The first time I told someone that I was mentally ill, they reacted with disbelief.

“You?” they asked. “You don’t seem that sick to me. Be careful not to play the victim.”

The second time I told someone that I was mentally ill, they invalidated me.

“We all get depressed sometimes,” they replied. “You just have to power through it.”

Countless times, I’ve been made to feel like my mental illness is my fault. I wasn’t trying hard enough, I needed to change my perspective, I wasn’t looking at all of my options, I was exaggerating how much pain I was in, I was only looking for sympathy.

If I wasn’t mentally well, they implied, it was obviously an issue with me that had nothing to do with the systems that fail mentally ill people each and every day. My “failure” to live a functional and happy life had nothing to do with the biological, psychological, and sociological factors that contribute to mental health. Instead, it always seemed to circle back to me and an apparent lack of willpower that kept me down.

For a while, this kind of gaslighting – the denial of my struggles that made me question my own reality – had convinced me that my mental illness wasn’t valid or real, and what was intended to be “tough love” from the people around me only made things worse by leading me to blame myself instead of advocating for the kind of treatment I desperately needed.

Like many mentally ill folks, it was impossible for me to move forward in my recovery until I stopped blaming myself and started seeking out the right kind of support. But it can be impossible to do this when the people around you are convinced that you’re doing something wrong.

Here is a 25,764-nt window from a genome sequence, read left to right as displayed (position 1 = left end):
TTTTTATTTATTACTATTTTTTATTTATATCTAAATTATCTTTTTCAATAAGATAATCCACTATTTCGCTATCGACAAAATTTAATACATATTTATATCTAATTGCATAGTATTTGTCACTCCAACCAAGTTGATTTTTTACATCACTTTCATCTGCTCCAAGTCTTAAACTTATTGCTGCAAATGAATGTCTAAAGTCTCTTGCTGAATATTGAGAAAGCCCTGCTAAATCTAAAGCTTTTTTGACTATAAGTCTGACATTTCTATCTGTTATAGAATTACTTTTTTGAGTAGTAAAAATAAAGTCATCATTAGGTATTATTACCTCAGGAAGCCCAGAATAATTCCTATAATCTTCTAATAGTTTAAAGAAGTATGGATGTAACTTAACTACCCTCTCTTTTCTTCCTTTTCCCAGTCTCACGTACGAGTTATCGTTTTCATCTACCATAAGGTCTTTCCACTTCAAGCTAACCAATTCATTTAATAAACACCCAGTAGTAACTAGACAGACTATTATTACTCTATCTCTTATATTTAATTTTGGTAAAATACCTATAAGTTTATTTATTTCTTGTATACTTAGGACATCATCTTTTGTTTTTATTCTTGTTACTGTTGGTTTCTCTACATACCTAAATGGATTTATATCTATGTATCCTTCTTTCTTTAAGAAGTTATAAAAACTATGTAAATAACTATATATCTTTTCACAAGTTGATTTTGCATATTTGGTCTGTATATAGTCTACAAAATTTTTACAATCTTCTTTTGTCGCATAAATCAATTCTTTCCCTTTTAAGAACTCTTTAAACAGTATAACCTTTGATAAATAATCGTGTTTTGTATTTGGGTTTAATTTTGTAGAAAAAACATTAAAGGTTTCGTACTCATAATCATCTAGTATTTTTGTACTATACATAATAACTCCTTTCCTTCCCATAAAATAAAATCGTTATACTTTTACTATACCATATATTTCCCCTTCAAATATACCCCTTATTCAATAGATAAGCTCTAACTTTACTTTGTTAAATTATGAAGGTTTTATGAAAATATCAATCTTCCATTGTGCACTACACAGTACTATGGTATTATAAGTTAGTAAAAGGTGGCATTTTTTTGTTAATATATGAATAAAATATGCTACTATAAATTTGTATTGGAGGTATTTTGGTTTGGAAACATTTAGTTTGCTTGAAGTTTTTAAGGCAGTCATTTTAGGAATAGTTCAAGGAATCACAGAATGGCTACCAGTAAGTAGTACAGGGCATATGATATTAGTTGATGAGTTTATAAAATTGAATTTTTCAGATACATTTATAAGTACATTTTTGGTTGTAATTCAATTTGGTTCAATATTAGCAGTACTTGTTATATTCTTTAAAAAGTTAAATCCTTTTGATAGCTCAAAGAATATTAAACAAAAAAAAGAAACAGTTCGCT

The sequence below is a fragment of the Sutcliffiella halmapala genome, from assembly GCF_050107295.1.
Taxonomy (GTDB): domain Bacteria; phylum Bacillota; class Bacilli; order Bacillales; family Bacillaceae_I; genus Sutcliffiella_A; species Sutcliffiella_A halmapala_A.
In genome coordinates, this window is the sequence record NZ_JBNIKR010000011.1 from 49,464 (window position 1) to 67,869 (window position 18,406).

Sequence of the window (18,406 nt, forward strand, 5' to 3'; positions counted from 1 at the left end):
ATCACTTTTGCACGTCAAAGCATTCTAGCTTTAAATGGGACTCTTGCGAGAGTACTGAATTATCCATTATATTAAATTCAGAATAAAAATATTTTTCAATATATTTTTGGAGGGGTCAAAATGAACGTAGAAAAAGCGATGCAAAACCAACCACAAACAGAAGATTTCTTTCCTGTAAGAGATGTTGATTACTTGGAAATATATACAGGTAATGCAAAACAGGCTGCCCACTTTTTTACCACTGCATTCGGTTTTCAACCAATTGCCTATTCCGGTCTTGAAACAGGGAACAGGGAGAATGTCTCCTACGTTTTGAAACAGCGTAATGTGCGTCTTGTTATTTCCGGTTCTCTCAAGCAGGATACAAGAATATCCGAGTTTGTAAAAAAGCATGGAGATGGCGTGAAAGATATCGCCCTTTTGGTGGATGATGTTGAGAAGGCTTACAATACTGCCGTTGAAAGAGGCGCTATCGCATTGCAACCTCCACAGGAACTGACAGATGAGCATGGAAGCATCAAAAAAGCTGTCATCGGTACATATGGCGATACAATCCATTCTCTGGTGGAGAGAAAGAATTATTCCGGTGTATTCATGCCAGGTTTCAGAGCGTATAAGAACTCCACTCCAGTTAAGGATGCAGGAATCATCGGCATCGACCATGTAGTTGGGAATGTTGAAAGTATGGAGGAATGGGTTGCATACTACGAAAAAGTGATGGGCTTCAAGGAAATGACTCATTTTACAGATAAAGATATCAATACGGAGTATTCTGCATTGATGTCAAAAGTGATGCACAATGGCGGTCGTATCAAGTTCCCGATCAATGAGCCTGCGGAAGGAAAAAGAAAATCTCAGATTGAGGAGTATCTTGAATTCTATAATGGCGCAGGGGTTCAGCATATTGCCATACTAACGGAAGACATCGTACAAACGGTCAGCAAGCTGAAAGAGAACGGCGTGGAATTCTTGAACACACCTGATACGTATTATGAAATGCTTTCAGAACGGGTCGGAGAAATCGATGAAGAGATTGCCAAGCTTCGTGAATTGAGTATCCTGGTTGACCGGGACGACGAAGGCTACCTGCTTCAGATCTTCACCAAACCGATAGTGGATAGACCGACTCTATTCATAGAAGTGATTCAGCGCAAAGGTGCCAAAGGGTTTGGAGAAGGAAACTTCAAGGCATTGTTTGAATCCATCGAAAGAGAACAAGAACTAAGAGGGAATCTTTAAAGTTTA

A culture that routinely traumatizes mentally ill people by interrogating the severity of our illnesses and the sincerity of our efforts – effectively blaming the victim – is a form of psychological violence that keeps us from accessing the care that we need.

And yet it’s the norm in this society. People seem to have a lot of opinions on the choices that mentally ill people are and aren’t making while staying silent about the systems that force us to make less than ideal choices in the first place.

Personally? I believe that any choice made in an effort to survive is not necessarily a “wrong” choice, and if we care about mentally ill people, it’s our job to expand those choices by increasing their efficacy and accessibility rather than punishing mentally ill folks for doing their best to navigate their illnesses in circumstances that will never allow them to thrive.

As a mentally ill person, I have struggled within a culture that compulsively critiques the choices that I’ve made rather than advocating for the availability of better choices. And these critiques leveled against me, perhaps with the intention of motivating me, have ultimately hurt me.

I want to unpack those criticisms. The reality is that they harm not just me, but the millions of people that grapple with these illnesses every day.